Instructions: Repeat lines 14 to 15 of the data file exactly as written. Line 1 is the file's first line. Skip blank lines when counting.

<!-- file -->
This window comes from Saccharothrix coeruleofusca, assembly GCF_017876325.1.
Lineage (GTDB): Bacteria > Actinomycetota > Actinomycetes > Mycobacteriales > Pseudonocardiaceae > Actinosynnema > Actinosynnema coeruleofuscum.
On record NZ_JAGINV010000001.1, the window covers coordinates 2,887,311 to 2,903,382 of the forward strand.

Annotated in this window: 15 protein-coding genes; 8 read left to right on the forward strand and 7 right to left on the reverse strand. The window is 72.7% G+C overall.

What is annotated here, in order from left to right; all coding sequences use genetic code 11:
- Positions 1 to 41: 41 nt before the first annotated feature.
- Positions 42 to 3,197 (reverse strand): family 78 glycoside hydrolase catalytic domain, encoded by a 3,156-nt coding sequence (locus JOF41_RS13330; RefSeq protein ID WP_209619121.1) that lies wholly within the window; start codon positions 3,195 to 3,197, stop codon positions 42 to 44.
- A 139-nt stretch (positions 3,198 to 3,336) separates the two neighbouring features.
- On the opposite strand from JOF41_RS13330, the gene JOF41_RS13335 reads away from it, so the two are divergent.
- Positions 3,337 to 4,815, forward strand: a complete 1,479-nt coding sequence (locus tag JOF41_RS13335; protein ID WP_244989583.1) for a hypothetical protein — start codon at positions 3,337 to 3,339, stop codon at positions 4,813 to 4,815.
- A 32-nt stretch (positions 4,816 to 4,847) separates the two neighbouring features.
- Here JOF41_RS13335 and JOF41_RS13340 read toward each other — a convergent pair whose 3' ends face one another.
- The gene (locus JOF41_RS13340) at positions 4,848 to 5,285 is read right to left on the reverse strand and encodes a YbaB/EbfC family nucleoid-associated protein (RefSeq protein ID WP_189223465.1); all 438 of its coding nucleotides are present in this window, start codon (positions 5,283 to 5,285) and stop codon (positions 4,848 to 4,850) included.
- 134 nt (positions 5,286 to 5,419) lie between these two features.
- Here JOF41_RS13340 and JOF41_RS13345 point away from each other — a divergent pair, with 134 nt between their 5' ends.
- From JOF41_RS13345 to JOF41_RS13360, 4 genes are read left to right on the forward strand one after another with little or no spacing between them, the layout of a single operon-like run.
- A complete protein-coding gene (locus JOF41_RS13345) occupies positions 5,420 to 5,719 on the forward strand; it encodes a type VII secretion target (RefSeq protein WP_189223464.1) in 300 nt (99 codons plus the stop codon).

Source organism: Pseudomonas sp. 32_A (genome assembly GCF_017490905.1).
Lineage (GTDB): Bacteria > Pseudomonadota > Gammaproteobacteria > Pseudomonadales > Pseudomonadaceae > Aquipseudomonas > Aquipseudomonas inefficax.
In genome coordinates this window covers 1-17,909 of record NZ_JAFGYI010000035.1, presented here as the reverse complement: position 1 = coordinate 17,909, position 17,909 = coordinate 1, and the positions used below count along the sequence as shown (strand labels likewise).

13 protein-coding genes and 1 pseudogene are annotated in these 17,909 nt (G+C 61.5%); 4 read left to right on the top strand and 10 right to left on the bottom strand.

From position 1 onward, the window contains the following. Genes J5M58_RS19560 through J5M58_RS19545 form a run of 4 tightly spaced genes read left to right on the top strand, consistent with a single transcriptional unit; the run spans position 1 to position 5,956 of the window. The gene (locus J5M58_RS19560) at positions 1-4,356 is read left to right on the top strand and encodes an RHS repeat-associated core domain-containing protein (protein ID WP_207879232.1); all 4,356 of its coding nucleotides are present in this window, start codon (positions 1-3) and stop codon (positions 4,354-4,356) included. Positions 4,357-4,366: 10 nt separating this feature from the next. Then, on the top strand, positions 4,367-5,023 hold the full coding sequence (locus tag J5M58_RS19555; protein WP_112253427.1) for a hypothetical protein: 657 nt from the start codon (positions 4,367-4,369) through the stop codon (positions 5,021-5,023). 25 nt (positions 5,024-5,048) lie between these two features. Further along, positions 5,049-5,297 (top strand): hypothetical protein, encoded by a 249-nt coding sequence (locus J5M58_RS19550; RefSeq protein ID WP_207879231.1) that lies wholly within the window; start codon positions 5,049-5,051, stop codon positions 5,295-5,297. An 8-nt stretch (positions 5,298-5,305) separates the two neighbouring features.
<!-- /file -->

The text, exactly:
- 134 nt (positions 5,286 to 5,419) lie between these two features.
- Here JOF41_RS13340 and JOF41_RS13345 point away from each other — a divergent pair, with 134 nt between their 5' ends.